ROGER North was just 14 when he bought his first Jeep.
He had dragged his mother down from the family's cattle property at Esk to an army vehicle surplus sale at Banyo, where the popular four wheel drives were lined up one after the other.
Depending on condition, the Jeeps were selling for anything from 250 to 300 pounds. What Roger didn't realise was that it was a 'dealer only' auction. "Some bloke said to me 'you can't bid, it's dealers only'," Roger said.
Big for his age and full of cheek, Roger didn't take a backward step. He had made the trip to Brisbane to buy a Jeep and was determined to go home with one.
"I shot back it wasn't advertised that way in the Courier-Mail, so I would be buying a Jeep. The dealers clearly weren't happy, but I wasn't worried."
As luck would have it, Roger had been yarning with one of the army officers, telling him he was keen to buy one Jeep in particular. It turned out it was the officer's own assigned vehicle.
Obviously impressed by Roger's enthusiasm, the officer said he would see what he could do. He spoke to the auctioneer, and a few minutes later the far better than average condition Jeep was knocked down to Roger for just 200 pounds before the dealers had a chance to bid.
"Next thing I know is this red faced big bloke - one of the dealers - had me by the shirt front and his fist cocked," Roger said.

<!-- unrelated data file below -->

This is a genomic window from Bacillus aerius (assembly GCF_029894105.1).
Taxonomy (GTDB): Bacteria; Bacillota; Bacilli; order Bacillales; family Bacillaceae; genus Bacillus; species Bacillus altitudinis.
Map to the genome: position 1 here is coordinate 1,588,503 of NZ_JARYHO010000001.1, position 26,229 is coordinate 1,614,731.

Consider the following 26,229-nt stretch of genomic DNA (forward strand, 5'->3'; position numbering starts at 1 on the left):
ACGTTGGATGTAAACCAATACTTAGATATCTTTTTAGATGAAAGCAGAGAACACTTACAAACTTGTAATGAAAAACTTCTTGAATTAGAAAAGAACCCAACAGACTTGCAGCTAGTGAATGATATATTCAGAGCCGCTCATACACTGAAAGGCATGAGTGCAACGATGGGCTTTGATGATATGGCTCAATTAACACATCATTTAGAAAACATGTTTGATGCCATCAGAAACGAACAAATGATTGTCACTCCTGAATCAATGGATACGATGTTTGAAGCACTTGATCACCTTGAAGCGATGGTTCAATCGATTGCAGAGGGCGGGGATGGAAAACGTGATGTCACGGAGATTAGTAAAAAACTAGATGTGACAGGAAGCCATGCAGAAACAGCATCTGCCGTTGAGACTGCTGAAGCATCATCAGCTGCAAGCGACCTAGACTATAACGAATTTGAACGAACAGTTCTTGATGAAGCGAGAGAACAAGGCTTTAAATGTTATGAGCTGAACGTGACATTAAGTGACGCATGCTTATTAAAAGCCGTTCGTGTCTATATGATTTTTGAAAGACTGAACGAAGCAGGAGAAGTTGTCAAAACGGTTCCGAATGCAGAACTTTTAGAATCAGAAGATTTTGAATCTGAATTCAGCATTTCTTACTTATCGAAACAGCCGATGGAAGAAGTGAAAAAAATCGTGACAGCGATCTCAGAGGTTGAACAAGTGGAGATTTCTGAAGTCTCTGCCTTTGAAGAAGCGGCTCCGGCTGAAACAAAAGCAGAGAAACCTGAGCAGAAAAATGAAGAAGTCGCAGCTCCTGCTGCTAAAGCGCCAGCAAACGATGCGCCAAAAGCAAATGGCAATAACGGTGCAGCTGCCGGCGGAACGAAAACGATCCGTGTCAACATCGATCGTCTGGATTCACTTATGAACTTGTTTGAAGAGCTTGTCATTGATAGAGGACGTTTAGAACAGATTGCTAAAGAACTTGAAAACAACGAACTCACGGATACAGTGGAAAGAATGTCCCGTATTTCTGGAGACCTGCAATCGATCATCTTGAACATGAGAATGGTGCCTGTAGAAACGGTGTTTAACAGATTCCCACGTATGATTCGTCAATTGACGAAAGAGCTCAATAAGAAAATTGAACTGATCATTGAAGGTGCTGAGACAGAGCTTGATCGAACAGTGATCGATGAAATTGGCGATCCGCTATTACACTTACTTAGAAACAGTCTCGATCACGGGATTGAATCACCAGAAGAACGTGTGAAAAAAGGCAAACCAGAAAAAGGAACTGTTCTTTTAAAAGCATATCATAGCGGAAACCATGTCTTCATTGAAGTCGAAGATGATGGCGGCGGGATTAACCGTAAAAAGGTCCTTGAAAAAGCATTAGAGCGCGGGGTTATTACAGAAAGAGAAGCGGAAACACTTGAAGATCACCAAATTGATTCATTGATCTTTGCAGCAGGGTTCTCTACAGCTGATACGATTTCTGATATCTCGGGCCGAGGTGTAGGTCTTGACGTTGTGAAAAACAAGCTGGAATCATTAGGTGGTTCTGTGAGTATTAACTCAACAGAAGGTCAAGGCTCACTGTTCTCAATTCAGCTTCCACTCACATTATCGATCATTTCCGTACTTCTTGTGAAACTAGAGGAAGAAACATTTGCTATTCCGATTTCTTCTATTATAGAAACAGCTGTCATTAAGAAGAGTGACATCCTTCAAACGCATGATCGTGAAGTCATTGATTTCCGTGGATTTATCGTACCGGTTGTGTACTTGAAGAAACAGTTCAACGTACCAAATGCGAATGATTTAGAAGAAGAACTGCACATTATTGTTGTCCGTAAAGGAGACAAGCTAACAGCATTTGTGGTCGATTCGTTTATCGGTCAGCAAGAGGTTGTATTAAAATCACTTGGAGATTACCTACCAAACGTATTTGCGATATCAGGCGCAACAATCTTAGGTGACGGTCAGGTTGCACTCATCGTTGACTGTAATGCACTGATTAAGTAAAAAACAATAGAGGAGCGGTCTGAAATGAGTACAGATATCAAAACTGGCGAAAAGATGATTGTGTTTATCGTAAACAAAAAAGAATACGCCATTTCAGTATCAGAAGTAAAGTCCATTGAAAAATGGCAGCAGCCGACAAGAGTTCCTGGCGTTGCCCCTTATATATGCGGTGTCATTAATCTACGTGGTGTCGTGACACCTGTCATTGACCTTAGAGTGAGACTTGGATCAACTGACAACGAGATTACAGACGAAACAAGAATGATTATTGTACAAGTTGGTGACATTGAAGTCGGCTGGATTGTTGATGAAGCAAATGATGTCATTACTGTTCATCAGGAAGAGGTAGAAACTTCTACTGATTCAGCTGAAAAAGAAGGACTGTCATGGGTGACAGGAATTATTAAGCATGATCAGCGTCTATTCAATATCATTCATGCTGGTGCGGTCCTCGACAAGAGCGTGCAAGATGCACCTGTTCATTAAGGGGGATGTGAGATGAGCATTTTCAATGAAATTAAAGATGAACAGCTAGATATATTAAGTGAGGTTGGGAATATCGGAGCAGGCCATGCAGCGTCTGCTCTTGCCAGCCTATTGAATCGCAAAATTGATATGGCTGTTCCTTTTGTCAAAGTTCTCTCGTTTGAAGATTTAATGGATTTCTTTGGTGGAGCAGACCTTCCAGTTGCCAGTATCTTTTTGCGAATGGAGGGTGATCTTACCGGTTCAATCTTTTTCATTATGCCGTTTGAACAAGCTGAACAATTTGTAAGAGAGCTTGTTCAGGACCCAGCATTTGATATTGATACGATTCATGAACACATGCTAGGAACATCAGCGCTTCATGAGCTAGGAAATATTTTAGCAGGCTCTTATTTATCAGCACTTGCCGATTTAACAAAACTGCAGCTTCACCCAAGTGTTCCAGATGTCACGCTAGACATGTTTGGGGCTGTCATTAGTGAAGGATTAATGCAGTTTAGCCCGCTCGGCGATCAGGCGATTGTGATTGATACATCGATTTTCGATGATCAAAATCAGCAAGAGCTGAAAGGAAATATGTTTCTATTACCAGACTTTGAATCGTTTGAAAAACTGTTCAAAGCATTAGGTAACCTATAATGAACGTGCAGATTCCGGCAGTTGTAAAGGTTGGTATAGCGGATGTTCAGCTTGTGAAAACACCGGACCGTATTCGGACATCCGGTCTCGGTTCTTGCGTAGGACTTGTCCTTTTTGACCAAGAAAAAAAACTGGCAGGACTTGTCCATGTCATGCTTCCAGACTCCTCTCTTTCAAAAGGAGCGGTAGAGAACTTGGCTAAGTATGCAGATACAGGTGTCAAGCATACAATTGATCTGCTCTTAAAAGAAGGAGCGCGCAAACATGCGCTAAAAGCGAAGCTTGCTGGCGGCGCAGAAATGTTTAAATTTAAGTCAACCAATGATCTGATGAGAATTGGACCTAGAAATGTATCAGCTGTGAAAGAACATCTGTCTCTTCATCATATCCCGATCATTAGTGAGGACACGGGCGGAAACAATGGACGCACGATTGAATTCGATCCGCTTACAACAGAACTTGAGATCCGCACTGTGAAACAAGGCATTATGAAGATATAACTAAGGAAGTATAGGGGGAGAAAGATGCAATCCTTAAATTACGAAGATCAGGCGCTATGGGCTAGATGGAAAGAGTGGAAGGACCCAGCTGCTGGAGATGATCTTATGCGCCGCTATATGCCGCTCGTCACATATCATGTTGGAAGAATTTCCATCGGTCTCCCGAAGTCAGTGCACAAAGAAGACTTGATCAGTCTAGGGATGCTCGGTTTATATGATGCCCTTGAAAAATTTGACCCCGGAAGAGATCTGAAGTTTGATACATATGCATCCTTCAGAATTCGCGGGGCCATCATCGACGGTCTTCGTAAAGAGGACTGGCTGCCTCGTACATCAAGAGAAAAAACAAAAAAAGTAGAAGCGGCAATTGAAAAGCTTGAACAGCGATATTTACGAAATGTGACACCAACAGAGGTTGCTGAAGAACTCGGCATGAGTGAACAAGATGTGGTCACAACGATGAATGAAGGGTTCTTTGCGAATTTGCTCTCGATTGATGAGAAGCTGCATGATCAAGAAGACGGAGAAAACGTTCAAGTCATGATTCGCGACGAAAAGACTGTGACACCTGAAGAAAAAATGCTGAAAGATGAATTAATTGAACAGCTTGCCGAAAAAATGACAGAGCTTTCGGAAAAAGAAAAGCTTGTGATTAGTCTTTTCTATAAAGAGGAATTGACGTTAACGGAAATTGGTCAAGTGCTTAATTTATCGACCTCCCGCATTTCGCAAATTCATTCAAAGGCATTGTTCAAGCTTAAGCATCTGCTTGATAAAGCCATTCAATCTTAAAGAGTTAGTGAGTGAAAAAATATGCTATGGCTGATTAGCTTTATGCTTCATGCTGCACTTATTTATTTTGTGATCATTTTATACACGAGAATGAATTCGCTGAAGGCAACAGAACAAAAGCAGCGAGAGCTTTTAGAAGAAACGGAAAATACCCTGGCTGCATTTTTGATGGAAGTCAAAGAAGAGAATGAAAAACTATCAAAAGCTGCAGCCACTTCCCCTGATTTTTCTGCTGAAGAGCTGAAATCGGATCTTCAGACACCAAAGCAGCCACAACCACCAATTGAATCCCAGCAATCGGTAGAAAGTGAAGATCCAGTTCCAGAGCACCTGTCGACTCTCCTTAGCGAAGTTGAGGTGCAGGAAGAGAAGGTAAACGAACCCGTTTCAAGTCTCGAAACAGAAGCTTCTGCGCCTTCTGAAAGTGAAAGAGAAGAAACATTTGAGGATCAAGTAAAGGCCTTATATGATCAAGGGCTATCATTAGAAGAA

"Through his clenched teeth he told me in no uncertain terms to leave the auction and that if I wanted to buy a Jeep, I could go to his car yard and pay 600 pounds for one. He really wanted to punch me. But I had my Jeep so I was too excited and grinning too much to be too worried."
So excited, he proudly drove the vehicle home despite being nowhere near an age where he could have a drivers license. Jump ahead 62 years and the Goondiwindi engineer has now done up 40 of the mighty machines for himself and other enthusiasts. "Millions of them were produced during World War II, but no two are exactly the same," Roger said.
One of his favourites is an early 1942 model sourced from a Buderim strawberry farm, but originally in service in Hawaii.
"Going by the dates, it would have been there when Pearl Harbour was bombed by the Japanese," Roger said.
Roger has also reconstructed a version used in the Middle East. That sand-coloured Jeep boasted a radiator overflow tank and had several of the vertical bars cut out of the grill for air flow.
The restored air force Jeep owned by Alan Rae in Goondiwindi has a bar welded above the windscreen to raise the height of the canvas roof.
"The most dangerous thing to these machines are farmers with new bulldozers," Roger laughed.
"They suddenly start getting told by their wives to bury all the rubbish, and they're usually only too willing to oblige.
"That and scrap metal dealers have sadly seen so many old machines lost."